Think tank proposes aggressive cuts followed by new tax in Alberta

Premier Jason Kenney speaks about budget priorities at the Alberta Urban Municipalities Association’s convention at the Edmonton Convention Centre on Friday, Sept. 27, 2019. Ian Kucerak / Postmedia

Aggressively cutting per-capita expenditures on health and education to balance the provincial budget, followed by the introduction of a three per cent consumption tax, could help “correct the province’s fiscal course,” a proposed shadow budget released by the C.D. Howe Institute said on Thursday.

The upcoming provincial budget, to be introduced by the UCP on Oct. 24, is a “once-in-a-generation” opportunity for the UCP said Grant Bishop, associate director of the Toronto-based think tank in the report entitled “Decision Time.”

“The Shadow Budget illustrates that, by careful spending restraint and restructuring of its revenues, Alberta could move to saving resource revenues and increasing investment income for future generations,” wrote Bishop. “But long-term fiscal sustainability will require near-term measures to restore Alberta’s budget balance and then sustain surpluses.”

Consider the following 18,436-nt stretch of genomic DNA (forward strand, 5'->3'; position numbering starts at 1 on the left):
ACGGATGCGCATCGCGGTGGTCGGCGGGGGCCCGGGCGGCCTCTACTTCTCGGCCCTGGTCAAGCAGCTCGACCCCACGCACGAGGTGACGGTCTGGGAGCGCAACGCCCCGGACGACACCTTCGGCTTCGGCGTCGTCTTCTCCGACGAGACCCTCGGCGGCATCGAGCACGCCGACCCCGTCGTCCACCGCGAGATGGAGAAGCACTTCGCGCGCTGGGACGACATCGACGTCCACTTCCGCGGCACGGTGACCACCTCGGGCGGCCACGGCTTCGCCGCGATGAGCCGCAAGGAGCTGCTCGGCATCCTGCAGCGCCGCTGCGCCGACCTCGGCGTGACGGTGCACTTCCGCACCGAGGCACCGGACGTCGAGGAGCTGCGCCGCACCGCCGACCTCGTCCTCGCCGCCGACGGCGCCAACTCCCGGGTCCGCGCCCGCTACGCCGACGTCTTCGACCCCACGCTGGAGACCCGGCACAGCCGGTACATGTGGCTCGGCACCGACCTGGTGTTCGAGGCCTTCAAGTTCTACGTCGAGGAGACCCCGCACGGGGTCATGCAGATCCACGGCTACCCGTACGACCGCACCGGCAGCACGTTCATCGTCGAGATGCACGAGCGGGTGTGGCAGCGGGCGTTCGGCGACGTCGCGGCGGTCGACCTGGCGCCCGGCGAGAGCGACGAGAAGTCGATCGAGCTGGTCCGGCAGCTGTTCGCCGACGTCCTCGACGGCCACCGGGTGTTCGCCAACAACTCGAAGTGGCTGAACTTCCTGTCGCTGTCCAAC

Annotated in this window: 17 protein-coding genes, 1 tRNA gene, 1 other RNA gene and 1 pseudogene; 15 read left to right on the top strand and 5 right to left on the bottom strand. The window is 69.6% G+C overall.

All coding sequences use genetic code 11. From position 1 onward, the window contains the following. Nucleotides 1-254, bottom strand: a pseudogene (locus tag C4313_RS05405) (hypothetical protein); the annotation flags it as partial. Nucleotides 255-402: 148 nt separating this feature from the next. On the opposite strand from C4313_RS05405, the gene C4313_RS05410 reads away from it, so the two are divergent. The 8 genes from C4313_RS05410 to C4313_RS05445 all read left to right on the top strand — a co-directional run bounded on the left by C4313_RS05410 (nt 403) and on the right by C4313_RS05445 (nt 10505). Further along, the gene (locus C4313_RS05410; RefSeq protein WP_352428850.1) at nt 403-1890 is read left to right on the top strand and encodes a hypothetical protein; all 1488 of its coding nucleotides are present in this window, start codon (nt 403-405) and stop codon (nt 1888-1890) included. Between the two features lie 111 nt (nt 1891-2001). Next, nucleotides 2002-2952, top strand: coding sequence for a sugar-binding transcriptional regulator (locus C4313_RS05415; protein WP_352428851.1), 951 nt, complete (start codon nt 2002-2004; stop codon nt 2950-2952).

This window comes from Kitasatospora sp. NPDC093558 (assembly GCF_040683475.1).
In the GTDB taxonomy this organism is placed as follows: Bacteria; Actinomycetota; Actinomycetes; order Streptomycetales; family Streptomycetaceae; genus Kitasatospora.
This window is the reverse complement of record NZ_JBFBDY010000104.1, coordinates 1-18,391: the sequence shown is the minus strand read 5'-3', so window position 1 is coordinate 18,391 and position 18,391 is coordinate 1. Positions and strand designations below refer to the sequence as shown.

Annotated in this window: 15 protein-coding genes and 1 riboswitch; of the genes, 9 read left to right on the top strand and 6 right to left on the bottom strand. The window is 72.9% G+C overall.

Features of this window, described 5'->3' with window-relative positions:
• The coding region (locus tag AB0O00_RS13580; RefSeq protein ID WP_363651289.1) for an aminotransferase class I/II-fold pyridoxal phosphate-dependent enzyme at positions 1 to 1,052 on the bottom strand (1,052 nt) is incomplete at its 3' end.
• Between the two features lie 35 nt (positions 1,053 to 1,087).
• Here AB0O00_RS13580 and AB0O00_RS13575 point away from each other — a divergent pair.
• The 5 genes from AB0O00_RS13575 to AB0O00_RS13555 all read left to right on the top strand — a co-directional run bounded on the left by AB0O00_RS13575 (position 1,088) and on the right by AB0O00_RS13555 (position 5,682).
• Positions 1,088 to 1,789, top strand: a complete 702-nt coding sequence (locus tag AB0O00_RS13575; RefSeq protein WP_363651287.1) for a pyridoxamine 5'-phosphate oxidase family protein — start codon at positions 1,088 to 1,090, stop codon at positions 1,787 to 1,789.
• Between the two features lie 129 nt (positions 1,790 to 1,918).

Bishop recommends a top-line spending freeze of the province’s purse, among aggressive real per capita spending cuts — 11 per cent to education and 13.6 per cent to health care — over the next four years in order to balance the provincial budget by 2022-23.

Once the budget is balanced, he argues, a three per cent consumption tax can be introduced and paid into the Alberta Heritage Savings Trust Fund in order to share current extractive resource benefits to allow “Alberta to save for a sustainable fiscal future.”

The shadow budget comes on the heels of a Blue Ribbon panel report led by former Saskatchewan finance minister Janice McKinnon, which recommends sweeping cuts to spending across justice, health, education and other big-ticket expenditures.

These cuts could be achieved, Bishop said, by slashing physician and nurse salaries — which are significantly higher than in other provinces — as well as increasing class sizes in the education system, which are already at the brink in many areas.

While the UCP pledged in its platform not to reduce spending on health or education, Premier Jason Kenney has stated his government’s first budget will be one of restraint.

While Bishop’s budget recommends lower corporate taxes and reducing the marginal tax rate for the lowest income bracket, NDP Leader Rachel Notley argued the UCP’s $4.5 billion corporate tax cut earlier this year will force essential social services to weather the pressure put on the province’s finances.

Kenney has also vowed the budget will be nothing like the deep cuts made in former Progressive Conservative premier Ralph Klein’s first budget in 1993.

“The key point is that we cannot balance the budget, we cannot prevent a fiscal crisis in this province unless we begin restraining spending now,” Kenney said.

— With files from Postmedia